Third Sunday of Easter 2011

 Mass readings for this Sunday are here

The Gospel for this Sunday is the story of Jesus meeting two of the disciples on the Emmaus road after His Resurrection which was also read on the first Wednesday in The Octave of Easter so I'm linking to my post for that day from here
and another earlier post on the Emmaus Road from here.

There are also many good resources and reflections for Sunday from the Centre for Liturgy at St Louis University - Click here

and also here from the Jesuit Catholic Creighton University are reflections on the scripture readings prepared by members of the university faculty, lay and ordained and also here a student's reflection on the Gospel.

Weren’t our hearts on fire when he spoke to us on the road and when he explained the Scriptures for us?” 
As we continue the Easter journey toward Pentecost, we are invited to answer the question: When and where are our hearts on fire?
I know I have been so fortunate that my trip to Rome this week has been one such experience and I am grateful for the opportunity to have gone there.

There has been much happening in the Church in recent years that have caused me and others to experience grief and some disillusionment, but for once this week my heart was able to share in the fantastic wonder and joy of our communal witness to faith.

On the Monday morning before the Bloggers conference I walked along the road leading to St Peter's Square along with many thousands of others to celebrate the first Mass after Pope JPII's Beatification ceremony the day before. 

The last time I was in Rome I was able to walk freely through Bernini's columns into the vastness of St Peter's Square but as a sad expression of the ever present threat of violence everyone now has to pass through the screening gates at the entrance.

That morning news of the killing of Osama bin Laden gave an extra edge to the  process of searching the crowds as we queued for the Mass and the memories of how many lives had been lost on and since the events of to  9 -11 was a sobering thought in my mind.

It is hard to convey the experience of that day but it was something that will stay with me forever.

Something burned within my heart.

Thousands of Polish people had walked their way to Rome for the Beatification ceremony on the previous day and then had to queue from 4 or 5.30 in the morning to stake a place. On the Monday they were there again, but the look of tiredness was muted by the signs of their devout faith that I was humbled to witness in the square.

People sat quietly taken up by the occasion
here at the heart of the institutional and apostolic Catholic faith I saw people with rosary beads hanging from their hands, deep in contemplation /silent prayer.

Some stood and stared at the beautiful altar, others whooped with excitement just to have arrived.

It was hard not to be moved by seeing people on their knees praying with heads bowed.

The joy of the disciples at encountering the Risen Christ was confirmed when they returned back to Jerusalem and discovered that they weren't the only ones to have had such a heartwarming experience.

Simon Peter had also encountered the Risen Christ. 

On the way back to the airport I shared a seat in the taxi with a young lad of 19 or 20 and his Dad from Exeter - neither were Christians and they were in Rome that weekend and by accident found themselves caught up in the crowds of pilgrims .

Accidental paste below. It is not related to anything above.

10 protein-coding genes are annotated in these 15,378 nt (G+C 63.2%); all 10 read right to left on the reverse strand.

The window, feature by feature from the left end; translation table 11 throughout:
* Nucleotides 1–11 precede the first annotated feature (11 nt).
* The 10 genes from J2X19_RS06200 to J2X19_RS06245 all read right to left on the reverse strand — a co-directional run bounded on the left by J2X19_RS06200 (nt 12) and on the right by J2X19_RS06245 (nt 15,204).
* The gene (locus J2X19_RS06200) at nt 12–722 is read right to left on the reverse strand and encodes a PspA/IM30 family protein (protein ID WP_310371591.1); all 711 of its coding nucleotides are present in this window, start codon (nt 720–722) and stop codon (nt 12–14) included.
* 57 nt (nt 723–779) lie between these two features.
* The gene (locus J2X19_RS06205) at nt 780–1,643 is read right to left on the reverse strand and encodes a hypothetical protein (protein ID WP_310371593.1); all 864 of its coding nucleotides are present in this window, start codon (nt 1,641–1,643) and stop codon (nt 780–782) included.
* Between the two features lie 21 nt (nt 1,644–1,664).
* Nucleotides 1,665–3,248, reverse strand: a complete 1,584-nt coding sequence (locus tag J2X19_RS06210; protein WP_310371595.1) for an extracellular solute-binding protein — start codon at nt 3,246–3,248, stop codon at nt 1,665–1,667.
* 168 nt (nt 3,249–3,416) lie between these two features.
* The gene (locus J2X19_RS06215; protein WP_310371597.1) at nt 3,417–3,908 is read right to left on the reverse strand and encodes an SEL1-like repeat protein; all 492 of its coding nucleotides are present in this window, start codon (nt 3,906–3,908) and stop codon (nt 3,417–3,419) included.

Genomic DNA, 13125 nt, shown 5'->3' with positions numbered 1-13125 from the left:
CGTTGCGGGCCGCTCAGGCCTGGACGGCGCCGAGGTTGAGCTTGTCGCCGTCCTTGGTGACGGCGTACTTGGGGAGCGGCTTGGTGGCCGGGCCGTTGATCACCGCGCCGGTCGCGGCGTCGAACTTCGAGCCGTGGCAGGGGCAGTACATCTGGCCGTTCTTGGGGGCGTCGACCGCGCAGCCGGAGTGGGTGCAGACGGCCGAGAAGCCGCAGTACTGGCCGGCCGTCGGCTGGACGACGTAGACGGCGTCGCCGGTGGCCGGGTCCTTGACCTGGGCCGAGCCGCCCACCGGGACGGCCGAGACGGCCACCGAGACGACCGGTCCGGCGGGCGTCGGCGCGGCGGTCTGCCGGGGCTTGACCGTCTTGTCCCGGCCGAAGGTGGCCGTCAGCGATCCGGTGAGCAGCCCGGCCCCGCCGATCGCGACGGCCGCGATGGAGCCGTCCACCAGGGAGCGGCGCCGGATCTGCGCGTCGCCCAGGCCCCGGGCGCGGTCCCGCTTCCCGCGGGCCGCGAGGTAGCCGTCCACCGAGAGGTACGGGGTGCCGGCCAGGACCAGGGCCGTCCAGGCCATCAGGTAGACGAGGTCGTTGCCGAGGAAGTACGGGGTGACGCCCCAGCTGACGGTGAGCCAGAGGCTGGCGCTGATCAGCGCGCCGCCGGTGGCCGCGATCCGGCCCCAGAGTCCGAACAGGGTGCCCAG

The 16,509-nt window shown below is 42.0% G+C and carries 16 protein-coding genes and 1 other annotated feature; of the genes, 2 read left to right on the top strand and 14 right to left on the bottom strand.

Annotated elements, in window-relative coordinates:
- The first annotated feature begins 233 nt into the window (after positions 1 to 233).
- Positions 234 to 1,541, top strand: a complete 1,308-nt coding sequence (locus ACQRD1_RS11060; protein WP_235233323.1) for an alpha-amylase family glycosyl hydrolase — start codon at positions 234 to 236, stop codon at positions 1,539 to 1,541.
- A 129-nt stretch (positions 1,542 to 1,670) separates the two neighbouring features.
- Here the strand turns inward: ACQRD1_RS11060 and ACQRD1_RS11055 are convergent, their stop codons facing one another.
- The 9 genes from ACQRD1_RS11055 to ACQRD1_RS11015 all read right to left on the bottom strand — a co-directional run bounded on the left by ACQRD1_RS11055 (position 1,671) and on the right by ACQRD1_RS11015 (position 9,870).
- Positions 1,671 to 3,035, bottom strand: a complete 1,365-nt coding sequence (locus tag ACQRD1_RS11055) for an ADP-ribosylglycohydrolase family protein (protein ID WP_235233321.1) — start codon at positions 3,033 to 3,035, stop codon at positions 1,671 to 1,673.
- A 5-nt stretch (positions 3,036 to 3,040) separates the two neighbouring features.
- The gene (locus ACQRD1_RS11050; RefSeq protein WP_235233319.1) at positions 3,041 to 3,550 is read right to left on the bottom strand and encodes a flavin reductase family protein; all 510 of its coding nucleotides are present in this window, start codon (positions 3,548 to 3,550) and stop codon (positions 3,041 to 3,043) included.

They both related how impressive it was to see so many people come together  and they were also moved by the singing and music.

So, as I returned home to Cornwall with the knowledge that I have shared amazing experiences in Rome and when I pick up on the happenings of my friends and fellow bloggers and go to Mass on Sunday and receive the Body and Blood of Christ, along with many others I am glad to know that this wonderful gift allows a continuity of grace that makes us all truly part of one body of Christ, no matter how geographically far apart we are. 

In a week that saw the beatification of Pope John Paul II it seems fitting to finish the week with some of his words .....

"However tiring, the road to Emmaus leads from a sense of discouragement and bewilderment to the fullness of Easter faith. … 

As the light of the risen Christ illumines the whole universe, we can only express solidarity with all our brothers and sisters in the Middle East who have been caught in a maelstrom of armed violence and retaliation. 
The roar of weapons must give way to the voice of reason and conscience:  sincere concern for the legitimate aspirations of all peoples and the scrupulous observance of international law are the only way to bring the parties back to the negotiating table and to mark out a path of brotherhood for those peoples."

John Paul II, 18 April 2001

"Like the disciples of Emmaus, believers, supported by the living presence of the risen Christ, become in turn the travelling companions of their brothers and sisters in trouble, offering them the word which rekindles hope in their hearts. 

With them they break the bread of friendship, brotherhood and mutual help. 
This is how to build the civilization of love. 
This is how to proclaim the hoped-for coming of the new heavens and the new earth to which we are heading."

John Paul II, Jubilee Day of Migrants and Refugees

I realise that not everyone( including myself) was in agreement with some of the decisions made during the papacy of JPII nor were all in agreement with the fast tracking of his road to beatification but despite our differences we all get the opportunity at some point on our lives to share our witness in the community of faith.

 We have enough in our hearts that should unite us in one crucible of fire of the Holy Spirit that burns in all our hearts.

This is a great reflection on the Emmaus Road Story by Fr.Thomas Rosica and he finishes with a beautiful prayer

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